How the Emmy Voting Process Works

At least once you’ve been discussing the Emmy Awards and wondered aloud: “Who votes for this stuff, anyway?” Well, we’re here to explain the voting process as simply as possible. Which really isn’t that simple at all.

There are roughly 15,000 members of the Academy of Television Arts and Sciences. The membership is made up of “persons who are or who have been actively engaged in activities related to the production or distribution of audio visual works for national exhibition by means of telecommunications,” according to the website. Essentially, you have to fill out an application to become a member and receive an endorsement from two existing members. If you’ve received an Emmy nomination within the last four years, the endorsement requirement is waived. (Good news, Bryan Cranston!)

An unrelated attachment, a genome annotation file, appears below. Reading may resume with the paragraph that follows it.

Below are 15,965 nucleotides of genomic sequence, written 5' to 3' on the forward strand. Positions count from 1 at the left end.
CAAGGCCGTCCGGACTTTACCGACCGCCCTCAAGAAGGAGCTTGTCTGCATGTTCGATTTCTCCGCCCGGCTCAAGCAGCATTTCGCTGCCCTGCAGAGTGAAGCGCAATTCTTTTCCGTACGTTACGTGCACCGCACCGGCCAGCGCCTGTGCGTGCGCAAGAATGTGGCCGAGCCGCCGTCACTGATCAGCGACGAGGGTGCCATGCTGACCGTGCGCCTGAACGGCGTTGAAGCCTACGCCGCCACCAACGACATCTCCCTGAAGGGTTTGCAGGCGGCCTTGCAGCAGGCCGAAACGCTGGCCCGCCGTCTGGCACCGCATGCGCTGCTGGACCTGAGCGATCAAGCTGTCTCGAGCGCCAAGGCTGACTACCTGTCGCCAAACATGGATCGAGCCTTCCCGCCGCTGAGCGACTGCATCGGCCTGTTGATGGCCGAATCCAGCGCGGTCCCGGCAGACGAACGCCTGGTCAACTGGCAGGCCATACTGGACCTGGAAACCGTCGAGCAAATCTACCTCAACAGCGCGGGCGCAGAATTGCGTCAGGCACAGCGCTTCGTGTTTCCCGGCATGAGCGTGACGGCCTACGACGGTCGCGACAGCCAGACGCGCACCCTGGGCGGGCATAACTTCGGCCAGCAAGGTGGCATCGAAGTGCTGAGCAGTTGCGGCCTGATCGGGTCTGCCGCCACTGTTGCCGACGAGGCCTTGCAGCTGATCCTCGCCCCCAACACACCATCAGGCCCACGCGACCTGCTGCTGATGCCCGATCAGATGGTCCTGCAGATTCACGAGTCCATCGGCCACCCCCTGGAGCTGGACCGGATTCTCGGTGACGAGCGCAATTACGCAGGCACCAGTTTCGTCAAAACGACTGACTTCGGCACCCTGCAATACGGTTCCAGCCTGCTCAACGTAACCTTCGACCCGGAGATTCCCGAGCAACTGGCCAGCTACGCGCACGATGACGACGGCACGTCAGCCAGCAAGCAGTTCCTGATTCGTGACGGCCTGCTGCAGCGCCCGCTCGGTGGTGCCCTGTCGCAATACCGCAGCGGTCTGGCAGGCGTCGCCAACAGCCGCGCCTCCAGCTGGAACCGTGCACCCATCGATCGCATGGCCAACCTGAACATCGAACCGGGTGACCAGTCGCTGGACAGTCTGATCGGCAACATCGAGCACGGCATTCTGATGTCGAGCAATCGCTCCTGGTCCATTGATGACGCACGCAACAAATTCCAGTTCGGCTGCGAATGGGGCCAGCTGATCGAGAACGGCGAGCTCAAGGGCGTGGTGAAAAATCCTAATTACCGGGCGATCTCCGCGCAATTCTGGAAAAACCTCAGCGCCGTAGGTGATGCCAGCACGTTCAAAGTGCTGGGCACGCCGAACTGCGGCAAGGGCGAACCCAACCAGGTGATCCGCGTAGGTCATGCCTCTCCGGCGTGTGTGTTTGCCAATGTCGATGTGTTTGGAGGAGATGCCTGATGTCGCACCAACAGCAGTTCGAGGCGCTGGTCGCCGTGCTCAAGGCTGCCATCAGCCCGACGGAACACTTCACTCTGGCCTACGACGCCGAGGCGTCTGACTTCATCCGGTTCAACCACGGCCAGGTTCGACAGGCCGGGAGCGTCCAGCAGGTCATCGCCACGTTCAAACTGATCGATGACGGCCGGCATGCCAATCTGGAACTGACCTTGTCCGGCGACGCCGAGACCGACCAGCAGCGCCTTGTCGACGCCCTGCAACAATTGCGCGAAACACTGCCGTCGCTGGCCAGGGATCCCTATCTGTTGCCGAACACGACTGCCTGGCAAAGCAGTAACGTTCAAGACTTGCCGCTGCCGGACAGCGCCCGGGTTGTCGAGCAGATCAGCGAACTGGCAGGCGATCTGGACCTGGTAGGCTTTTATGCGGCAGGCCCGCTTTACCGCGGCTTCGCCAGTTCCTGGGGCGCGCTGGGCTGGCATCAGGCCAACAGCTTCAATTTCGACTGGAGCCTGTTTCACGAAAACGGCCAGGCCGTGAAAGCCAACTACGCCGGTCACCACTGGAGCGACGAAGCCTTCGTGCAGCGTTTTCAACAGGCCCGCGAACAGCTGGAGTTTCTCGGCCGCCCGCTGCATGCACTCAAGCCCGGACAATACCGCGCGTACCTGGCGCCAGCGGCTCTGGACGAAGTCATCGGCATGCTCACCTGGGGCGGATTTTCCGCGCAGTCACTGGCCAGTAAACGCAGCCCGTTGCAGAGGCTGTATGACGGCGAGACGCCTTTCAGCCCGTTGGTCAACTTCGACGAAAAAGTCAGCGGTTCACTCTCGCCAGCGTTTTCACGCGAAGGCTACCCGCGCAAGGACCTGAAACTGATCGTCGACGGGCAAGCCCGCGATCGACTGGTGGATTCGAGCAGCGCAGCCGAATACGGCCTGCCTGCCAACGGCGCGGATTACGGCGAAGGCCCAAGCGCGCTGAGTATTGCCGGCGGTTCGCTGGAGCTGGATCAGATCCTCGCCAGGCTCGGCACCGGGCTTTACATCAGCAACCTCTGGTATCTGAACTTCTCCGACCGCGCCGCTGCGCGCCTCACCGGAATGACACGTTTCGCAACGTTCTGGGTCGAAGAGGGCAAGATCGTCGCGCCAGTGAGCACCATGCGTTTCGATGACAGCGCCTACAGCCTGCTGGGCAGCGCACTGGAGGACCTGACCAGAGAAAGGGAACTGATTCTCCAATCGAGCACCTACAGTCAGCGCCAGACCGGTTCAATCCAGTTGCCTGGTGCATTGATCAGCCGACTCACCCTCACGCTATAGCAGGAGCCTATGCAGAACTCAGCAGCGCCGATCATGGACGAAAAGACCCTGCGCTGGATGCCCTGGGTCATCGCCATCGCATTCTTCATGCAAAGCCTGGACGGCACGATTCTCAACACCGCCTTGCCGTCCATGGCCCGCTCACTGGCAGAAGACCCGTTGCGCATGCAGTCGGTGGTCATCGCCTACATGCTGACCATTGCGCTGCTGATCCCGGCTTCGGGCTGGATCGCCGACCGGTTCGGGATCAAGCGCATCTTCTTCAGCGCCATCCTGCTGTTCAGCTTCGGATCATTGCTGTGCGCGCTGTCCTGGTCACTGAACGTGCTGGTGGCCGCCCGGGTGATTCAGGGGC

So every member is put into a peer group; i.e., writers, actors, directors, etc. Everyone votes on nominees in their peer group—writers judge the work of other writers, and so on. The entire membership gets to cast a vote when it comes to a series category.

Once the nominees have been whittled down to the final ballot, acting nominees are asked to submit one episode to the judges and series can submit two. How are these judges chosen? Well, that remains a bit of a mystery. The Academy selects them in a secret process and they are only allowed to serve two consecutive years as judges in a category. We know that each acting category has between 50 to 75 judges, while the series categories have between 750 and 900—there are three groups of between 250 too 300.

The judges rank their ballots from 1 to 6 and the accountants do their magic; in this case, the winner will have the lowest score—the most 1’s.